How do we decide when to grit?
Deciding when we grit.
We employ a variety of sources to monitor weather conditions and forecasts. Road surface temperatures, which can be up to six degrees colder than air temperature, are key to our decision to start operations. Also important are predicted temperatures for the area involved. Site specific forecasts by the Met Office and New Weather for each site are received before midday for the coming evening. They are extremely detailed, providing an accurate 24 hour prediction of both the expected weather and road conditions. A copy can be passed on to clients who would like to study them. The decision on whether to grit is usually made by mid-afternoon.
Starting to grit.
Precautionary salting. Ideally salt should be spread before ice starts forming or snow starts falling and we do this when the forecast is for sub-zero temperatures. Prevention is better than cure, say so preventing ice forming is far better practice than treating roads already affected by frost or snow. Under normal circumstances, proactive gritting takes place between 1800 hours and 0600 hours, when there is limited vehicle and pedestrian activity, however, we are always on call and supply every customer with 24/7 emergency numbers to ensure our teams are always able to be contacted. Our vehicle fleet is fitted with GPRS Tracker units, enabling us to accurately monitor their position, ensuring a safe service and producing records of gritting for our clients.
How much salt do we use?
No less than 25 grams per square metre for precautionary salting and 40-100gms per square metre during ice and snow conditions. However, every situation is individually evaluated.
How does the salt work?
Salt works by lowering the freezing point of moisture on the surface. It can stop ice forming and cause existing ice or snow to melt. However, salt doesn’t work instantly; it needs to be ground down by pedestrian / vehicular traffic to be activated. It is worth noting this process will take far longer on pedestrian areas than on roads, which is why we endeavor to help the process by using specialist hand tools and spreaders. When the surfaces are dry there may be a white appearance caused by the salt, this will soon disappear. Any residual salt will itself attract moisture and can give the surface a damp appearance, this again is perfectly normal and the salt should prevent the moisture from freezing.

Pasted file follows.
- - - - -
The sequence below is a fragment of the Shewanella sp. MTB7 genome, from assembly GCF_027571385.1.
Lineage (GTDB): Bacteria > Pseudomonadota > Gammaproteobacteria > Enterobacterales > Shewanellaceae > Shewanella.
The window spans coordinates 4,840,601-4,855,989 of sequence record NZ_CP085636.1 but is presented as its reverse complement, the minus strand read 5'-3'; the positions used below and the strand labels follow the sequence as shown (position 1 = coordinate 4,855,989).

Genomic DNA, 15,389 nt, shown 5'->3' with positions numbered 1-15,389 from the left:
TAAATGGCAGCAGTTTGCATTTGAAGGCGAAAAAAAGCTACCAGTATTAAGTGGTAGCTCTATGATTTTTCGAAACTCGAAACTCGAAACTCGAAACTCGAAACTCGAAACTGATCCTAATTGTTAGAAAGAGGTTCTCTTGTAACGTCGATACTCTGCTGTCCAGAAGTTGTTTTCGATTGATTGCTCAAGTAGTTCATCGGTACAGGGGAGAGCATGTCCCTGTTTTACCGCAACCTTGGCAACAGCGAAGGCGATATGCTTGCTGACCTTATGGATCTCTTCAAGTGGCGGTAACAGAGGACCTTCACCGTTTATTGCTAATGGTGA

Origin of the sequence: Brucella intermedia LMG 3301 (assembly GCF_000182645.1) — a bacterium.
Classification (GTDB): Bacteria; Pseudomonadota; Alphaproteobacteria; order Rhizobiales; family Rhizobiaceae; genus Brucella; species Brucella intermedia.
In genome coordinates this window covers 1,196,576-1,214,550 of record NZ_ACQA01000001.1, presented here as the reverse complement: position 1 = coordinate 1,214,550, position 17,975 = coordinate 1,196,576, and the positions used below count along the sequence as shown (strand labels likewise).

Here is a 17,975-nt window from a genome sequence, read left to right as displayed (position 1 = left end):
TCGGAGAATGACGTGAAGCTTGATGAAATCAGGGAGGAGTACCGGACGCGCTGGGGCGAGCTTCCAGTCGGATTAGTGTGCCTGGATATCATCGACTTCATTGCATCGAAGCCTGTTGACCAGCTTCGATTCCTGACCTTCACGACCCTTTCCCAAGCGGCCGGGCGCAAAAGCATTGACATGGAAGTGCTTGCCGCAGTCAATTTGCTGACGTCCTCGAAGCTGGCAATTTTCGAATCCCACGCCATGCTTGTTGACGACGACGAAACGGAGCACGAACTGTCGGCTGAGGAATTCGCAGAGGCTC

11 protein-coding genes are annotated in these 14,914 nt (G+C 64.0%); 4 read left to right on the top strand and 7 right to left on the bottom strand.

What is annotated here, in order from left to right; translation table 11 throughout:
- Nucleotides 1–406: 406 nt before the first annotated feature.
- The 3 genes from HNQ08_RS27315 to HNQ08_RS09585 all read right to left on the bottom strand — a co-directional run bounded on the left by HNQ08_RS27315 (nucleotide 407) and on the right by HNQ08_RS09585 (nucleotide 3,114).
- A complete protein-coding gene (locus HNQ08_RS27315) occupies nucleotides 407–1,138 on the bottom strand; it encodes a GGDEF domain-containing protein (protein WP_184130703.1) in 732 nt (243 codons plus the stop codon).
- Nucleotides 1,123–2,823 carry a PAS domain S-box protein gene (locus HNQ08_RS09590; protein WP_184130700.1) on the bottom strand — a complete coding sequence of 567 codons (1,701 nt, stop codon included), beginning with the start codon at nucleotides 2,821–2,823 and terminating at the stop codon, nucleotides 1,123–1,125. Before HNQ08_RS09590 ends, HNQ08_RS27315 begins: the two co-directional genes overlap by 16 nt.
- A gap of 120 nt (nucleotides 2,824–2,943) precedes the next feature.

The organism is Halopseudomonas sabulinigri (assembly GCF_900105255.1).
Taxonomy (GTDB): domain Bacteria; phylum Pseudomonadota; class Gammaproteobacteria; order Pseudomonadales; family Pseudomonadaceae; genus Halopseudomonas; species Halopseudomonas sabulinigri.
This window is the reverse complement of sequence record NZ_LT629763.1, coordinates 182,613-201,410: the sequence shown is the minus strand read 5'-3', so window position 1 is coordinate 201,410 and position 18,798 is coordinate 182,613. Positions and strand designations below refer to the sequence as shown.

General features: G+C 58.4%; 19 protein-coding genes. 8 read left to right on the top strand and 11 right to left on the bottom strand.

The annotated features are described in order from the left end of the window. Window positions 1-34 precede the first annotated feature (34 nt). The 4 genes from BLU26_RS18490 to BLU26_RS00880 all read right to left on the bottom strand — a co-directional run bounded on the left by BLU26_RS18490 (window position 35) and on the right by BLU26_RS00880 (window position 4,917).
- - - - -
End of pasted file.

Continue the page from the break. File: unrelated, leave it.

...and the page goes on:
After gritting will our surfaces be 100% safe?
Unfortunately, there is no such thing as an absolutely safe surface, although we do our absolute best to minimize the risk!
We retain the forecast and vehicle tracker movement information for each day in the event there are any customer queries. At the completion of each job, the vehicle operator completes a job sheet, a copy of which can be left on site or forwarded later to the customer.
Clients can either opt for proactive or reactive snow clearing. Proactive clearing means we arrive before, during or just after the snow fall. With reactive it is the clients responsibility to request our attendance.
How do we clear snow?
Snow fall < 2.5cm Our principal practice is to re-grit at a high application rate. We clear pavements and walkways whilst applying salt to the pedestrian areas, for vehicular areas, we apply a high rate of salt and let vehicle tyres clear the snow. Snowfall > 2.5 cm mechanical clearing using tractor mounted snow ploughs or, smaller areas e.g. pavements, ATV mounted snow ploughs, shovels and scrapers. Once snow is clear we grit again. We have 3 tractor snow plough blades each fitted with rubbers and castors, one Vee plough for single track roads with deep snow and ATV mounted ploughs for smaller areas. Additionally, Skid steer loaders and telehandlers are available should they be required.